Frankie Ballard is right there. On the brink. Just a few little tweaks away from being something really cool in the country space that’s missing and necessary; someone with a classic cool factor like Dwight Yoakam had when he burst onto the scene. We’re used to seeing the parade of bros all done up in their backwards baseball caps and beat up T-shirts with manicured holes in them. But Frankie Ballard is a space apart from all of that, and a more authentic character whose a little bit behind the trend cycle in a good way, and looking a bit lost in today’s mainstream.
You want to root for Frankie Ballard, because we need a young kid like him to come onto the scene like a James Dean character and shake things up by showing the others the true and timeless definition of “cool.” But alas, when he opens his mouth, those cringe-inducing cliches about beer and girls come flowing out, and you just about want to throttle yourself. Yes, there’s real instrumentation behind it, and just a little bit of rock and roll to suck you in and keep you slightly interested. But ultimately, the idea of Frankie Ballard remains much better than the result.
El Rio is Ballard’s third album, and it has a number of really infectious, but intelligently-crafted songs on it that aside from the considerations of genre loyalty or quality of songwriting are just plain good listening. There’s a song on here called “L.A. Woman” that has a quirky, built-in key change that really grabs your attention, while finding a great groove leading into a juicy chorus, and is ripe for hitting repeat on. There’s another song called “Sweet Time,” that’s a little slower and swaying, and like “L.A. Woman,” works like a late 80’s white T-shirt innocent and enjoyable rock song that is reminiscent of a better time in music.
These two tracks happen to not just be the best selections from El Rio, but the duo of songs from the album that Frankie co-wrote, implying that if Frankie Ballard was left to his own devices, perhaps he would come up with something pretty damn cool, especially for the mundanity of mainstream country. But ultimately these songs illustrate the outliers, while a few of the worst tracks on the album work to indict the entire work for unforgivable crimes and misdemeanors against country music, especially the song “Little Bit of Both.”
“You’re a naughty little wine
In a hip hop line
You’re a William Shakespeare sonnet
Jerry Jeff, JAY Z
You got a middle of a bench seat
Baby with your nickname on it”
Please, nobody inform Jerry Jeff Walker his name just got dropped in a “country” song beside Jay Z; we’ve lost enough country legends this year. Ben Hayslip’s grubby little handiwork is all over this country music embarrassment. And dammit Frankie Ballard better hope they release this song as a single and it makes him a million dollars, because otherwise he just gave up his meal ticket with fans of meaningful country for the foreseeable future for nothing.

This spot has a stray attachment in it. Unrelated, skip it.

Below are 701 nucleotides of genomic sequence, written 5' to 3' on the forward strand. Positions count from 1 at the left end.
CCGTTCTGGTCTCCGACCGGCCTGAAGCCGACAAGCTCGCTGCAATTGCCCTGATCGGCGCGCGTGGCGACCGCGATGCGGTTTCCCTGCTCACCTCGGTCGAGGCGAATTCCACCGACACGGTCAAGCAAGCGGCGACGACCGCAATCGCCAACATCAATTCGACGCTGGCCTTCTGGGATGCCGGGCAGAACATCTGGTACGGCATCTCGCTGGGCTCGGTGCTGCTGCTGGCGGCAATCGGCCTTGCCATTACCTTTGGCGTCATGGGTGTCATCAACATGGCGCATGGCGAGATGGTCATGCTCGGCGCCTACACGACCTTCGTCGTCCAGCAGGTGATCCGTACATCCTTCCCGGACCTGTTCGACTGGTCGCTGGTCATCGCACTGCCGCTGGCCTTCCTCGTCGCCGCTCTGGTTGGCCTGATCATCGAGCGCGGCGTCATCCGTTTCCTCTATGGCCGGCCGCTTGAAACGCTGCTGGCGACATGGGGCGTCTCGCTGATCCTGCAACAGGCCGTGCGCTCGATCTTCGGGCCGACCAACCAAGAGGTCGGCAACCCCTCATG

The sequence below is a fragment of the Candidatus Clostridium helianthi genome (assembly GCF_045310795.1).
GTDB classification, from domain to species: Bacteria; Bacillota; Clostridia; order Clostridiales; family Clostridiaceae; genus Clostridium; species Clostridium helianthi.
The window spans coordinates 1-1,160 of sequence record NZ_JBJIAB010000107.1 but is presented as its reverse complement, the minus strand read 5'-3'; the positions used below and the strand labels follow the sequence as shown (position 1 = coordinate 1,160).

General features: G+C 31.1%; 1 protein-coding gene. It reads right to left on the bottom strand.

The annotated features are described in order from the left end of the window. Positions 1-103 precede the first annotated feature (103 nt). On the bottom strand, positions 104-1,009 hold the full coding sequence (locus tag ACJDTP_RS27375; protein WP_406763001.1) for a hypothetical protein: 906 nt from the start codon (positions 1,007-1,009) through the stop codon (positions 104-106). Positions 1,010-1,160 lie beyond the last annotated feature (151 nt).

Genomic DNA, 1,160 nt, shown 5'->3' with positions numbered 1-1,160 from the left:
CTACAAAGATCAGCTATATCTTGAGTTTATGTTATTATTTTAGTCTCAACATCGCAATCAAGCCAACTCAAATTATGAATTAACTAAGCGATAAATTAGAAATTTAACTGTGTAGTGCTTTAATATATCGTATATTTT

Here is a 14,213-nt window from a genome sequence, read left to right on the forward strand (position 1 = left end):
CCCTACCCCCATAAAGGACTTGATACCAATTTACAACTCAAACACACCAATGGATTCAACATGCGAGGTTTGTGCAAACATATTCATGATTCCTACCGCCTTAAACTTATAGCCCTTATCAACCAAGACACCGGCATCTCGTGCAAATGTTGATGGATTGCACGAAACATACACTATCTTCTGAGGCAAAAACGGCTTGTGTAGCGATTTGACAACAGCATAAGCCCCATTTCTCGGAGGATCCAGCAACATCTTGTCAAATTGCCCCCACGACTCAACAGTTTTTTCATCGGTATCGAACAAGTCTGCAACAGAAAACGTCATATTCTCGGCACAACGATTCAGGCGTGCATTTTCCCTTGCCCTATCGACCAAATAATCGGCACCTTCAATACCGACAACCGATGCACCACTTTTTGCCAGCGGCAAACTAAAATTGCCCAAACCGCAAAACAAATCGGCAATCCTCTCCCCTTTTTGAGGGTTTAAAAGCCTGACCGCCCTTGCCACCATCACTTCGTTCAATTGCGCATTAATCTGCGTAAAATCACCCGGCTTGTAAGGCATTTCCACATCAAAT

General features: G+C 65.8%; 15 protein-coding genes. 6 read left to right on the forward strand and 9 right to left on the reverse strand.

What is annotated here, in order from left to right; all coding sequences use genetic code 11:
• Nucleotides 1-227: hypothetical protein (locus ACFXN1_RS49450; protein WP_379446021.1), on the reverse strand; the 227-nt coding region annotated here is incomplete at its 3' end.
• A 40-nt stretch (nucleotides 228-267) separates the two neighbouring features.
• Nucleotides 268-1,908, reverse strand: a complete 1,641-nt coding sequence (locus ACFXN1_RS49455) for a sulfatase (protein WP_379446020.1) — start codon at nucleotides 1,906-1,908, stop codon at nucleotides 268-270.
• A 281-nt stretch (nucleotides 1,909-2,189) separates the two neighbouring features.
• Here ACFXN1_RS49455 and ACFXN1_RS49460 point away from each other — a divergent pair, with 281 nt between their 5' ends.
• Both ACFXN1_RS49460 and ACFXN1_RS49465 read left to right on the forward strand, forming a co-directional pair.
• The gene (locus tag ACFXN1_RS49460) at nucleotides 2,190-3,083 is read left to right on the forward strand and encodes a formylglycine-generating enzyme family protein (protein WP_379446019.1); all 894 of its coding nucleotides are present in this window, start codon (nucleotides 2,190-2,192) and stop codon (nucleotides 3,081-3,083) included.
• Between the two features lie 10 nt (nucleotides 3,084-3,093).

But mostly, El Rio sits somewhere in the middle. “Wasting Time” has a good groove and could almost get lumped into the positive pile of songs, except that it says “girl” 24 times. Yes, 24 damn times. It’s little decisions like these in the songwriting that keep this record and many of its songs from being as cool as they could be, which is frustrating. An act like Florida Georgia Line, you can just write them off completely. But you know there’s a nugget of authenticity and coolness inside of Ballard. It’s just trying to ferret it out in the impossible environment of mainstream country that makes it feel so frustrating.
And moreover, it must be pointed out that El Rio really isn’t a country record. There’s not one country song or country moment to take away from it. At the risk of committing country music sacrilege, you could make the argument that even Sam Hunt’s Montevallo has more country on it. At least there’s the appearance of a banjo on that record, and songs about small town stuff here and there. El Rio is a straight up rock record, and though that might be more agreeable than an EDM fest, it would be hypocritical to not point out it’s lack of country-ness.
And taken as a rock record, there’s a handful of really solid songs to walk away from the project with and be happy. A little imponderous, but “L.A. Woman” is kind of a jam, like a deep cut from The Cult, and we shouldn’t judge ourselves or others for enjoying it. Ballard’s cover of Bob Seger’s “You’ll Accompany Me” is not half bad, and the final song “You Could Have Loved Me” at least attempts to instill this project with some meaningful moments.
But the ultimate failing of El Rio is we all know it could have been much better by unleashing what is truly at the heart of Frankie Ballard’s passion for music, and allowing him to do his worst and see what happens. He could be the throwback 50’s style guitar-slinging country rock rascal that all the guys want to be, and all the girls want to screw. Instead we only got glimpses of that, just enough to frustrate you, and enough Bro-Country moments to throw many off the scent, and sour the whole thing for others. This is Frankie’s third record on a major label. Will he get a fourth? Whatever happens, hopefully we eventually get and album where Frankie Ballard is Frankie Ballard, and before he loses his suave and himself to the machine, so our suspicions of him as a badass can be validated.
1 1/4 Guns Down (4/10)
(despite a few decent songs)